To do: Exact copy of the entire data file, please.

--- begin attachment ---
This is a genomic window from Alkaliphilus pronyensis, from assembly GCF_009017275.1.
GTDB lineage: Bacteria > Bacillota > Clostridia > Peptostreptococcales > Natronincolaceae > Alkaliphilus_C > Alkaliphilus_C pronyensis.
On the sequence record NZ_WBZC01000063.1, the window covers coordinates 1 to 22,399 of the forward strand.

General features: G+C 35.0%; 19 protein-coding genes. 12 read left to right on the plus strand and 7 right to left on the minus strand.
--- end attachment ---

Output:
This is a genomic window from Alkaliphilus pronyensis, from assembly GCF_009017275.1.
GTDB lineage: Bacteria > Bacillota > Clostridia > Peptostreptococcales > Natronincolaceae > Alkaliphilus_C > Alkaliphilus_C pronyensis.
On the sequence record NZ_WBZC01000063.1, the window covers coordinates 1 to 22,399 of the forward strand.

General features: G+C 35.0%; 19 protein-coding genes. 12 read left to right on the plus strand and 7 right to left on the minus strand.